to, New Zealand has felt this infrastructure decline more acutely and has been slower to redress under investment.
1. The World Economic Forum's latest Global Competitiveness Report (2005)ranks New Zealand 22nd in the world (19th
out of 30 in the OECD) for the overall quality of its infrastructure
2. The Institute for Management Development World Competitiveness Yearbook puts New Zealand 33rd of the 51
countries surveyed (21st in the OECD) for the adequate planning and financing of infrastructure
There is much to be done. And the issues are not new.
At a national level a number of critical infrastructure issues remain an outstanding concern:
1. Back 2003 the Office of the Deputy Prime Minister and Cabinet highlighted that New Zealand, particularly with
the depletion of the Maui field, was developing a pressing need to build new capacity and urgently address supply.
Since 2003 peak demand has grown by over 650 mega watts. But up to 2005 the capacity increased to meet that increased
demand comes in at merely 123 mega watts.
We must put solutions in place to address continued uncertainty of energy security and supply
2. Back in 2004 the Association for Consulting Engineers New Zealand gave our potable water a mediocre rating.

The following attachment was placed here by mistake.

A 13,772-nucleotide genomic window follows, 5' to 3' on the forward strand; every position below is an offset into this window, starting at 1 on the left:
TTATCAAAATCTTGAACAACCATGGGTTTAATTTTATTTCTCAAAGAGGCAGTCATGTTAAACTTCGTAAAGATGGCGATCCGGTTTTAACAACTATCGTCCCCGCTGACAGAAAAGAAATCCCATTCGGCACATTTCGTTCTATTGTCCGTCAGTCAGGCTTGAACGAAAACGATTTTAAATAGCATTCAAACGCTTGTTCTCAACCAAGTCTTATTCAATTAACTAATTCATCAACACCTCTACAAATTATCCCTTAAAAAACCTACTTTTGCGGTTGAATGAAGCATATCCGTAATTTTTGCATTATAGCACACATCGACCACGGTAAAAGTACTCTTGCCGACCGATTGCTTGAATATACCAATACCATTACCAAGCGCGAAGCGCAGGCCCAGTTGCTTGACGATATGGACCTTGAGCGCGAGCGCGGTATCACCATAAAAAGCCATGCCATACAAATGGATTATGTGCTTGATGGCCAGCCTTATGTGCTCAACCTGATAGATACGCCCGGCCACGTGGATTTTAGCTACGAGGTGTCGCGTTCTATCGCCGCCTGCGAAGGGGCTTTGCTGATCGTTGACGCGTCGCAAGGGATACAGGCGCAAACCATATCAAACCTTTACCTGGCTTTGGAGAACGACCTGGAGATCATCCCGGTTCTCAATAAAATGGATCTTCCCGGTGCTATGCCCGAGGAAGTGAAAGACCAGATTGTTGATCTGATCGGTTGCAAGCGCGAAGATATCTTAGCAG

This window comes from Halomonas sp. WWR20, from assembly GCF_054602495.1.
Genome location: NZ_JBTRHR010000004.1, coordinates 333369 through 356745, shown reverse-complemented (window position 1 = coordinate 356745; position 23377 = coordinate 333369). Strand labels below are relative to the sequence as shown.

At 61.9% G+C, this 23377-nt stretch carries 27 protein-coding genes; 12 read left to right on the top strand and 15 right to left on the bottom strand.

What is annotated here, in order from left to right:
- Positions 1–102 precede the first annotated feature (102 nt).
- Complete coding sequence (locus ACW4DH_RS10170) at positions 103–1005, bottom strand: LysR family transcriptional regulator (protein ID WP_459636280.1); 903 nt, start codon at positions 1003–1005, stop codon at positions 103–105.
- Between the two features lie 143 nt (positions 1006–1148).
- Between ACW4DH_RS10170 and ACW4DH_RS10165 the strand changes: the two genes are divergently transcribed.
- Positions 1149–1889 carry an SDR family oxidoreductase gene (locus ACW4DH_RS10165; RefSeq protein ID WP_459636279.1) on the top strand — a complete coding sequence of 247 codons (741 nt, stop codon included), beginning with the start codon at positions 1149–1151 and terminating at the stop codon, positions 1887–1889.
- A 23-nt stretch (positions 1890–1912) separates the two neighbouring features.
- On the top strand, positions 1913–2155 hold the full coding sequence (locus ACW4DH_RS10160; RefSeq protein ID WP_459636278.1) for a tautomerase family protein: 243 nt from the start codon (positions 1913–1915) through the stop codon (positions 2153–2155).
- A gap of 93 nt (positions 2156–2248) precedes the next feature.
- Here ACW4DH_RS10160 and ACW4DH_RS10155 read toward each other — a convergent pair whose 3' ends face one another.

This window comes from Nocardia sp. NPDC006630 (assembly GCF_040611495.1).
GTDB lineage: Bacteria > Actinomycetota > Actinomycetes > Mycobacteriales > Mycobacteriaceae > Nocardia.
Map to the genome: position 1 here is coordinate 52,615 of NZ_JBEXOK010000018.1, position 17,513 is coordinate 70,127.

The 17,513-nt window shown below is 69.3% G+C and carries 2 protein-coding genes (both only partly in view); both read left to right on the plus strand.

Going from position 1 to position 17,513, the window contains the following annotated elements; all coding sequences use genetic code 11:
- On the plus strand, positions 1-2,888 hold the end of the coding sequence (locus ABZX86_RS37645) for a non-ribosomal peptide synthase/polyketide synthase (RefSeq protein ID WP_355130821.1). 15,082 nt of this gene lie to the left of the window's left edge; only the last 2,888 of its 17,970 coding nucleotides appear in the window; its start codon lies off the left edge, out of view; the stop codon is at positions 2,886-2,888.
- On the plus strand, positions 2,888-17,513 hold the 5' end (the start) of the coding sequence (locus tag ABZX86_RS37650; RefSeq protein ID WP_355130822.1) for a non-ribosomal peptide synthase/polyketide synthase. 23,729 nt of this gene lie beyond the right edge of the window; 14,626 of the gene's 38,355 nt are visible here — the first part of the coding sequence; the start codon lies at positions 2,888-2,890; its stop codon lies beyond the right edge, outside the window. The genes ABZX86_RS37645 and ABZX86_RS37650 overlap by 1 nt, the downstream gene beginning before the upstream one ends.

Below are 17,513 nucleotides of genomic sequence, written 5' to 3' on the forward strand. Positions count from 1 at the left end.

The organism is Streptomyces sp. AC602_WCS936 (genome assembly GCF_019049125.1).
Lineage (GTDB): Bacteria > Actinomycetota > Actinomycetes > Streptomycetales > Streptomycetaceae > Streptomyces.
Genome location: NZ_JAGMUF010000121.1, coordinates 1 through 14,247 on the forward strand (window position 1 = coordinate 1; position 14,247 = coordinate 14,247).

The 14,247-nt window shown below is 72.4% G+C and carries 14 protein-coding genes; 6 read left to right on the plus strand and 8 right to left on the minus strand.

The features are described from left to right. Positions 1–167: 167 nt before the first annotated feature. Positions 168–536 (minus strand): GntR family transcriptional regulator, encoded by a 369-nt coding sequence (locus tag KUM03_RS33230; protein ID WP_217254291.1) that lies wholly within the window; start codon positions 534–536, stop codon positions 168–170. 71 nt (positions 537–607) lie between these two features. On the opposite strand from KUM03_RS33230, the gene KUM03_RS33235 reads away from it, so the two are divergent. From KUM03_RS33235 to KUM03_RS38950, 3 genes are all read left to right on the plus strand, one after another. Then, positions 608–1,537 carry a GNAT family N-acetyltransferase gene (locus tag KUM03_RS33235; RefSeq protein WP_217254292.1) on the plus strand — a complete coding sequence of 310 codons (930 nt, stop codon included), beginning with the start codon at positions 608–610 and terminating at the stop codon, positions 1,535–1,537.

There is an estimated $200 million worth of investment required to bring existing water infrastructure up to scratch.
Water restricts persist in some areas. 22% of the population have uncertain quality of water supply and 4% contaminated.
Recently the New Zealand Water and Wastes Association estimate that $22 billion will now be required for water
infrastructure over the next 10 years.
We must take stock of the current state and future requirements of our national water infrastructure
3. Back in 2004 Allen Consulting reported to the Automobile Association that the limited development of New
Zealand's principal road network and the absence of an integrated road network is raising business transport costs
significantly. Investment levels in New Zealand's road capital stock have not kept pace with substantially increased
ultilisation of the network, and over the substantial growth period of 1993-2001, the value of capital stock as a
percentage of GDP actually decreased around 12%.
We must further advance completion timeframes for strategic public transport and roading initiatives
We must reduce the time and cost of complex decision making and planning approval processes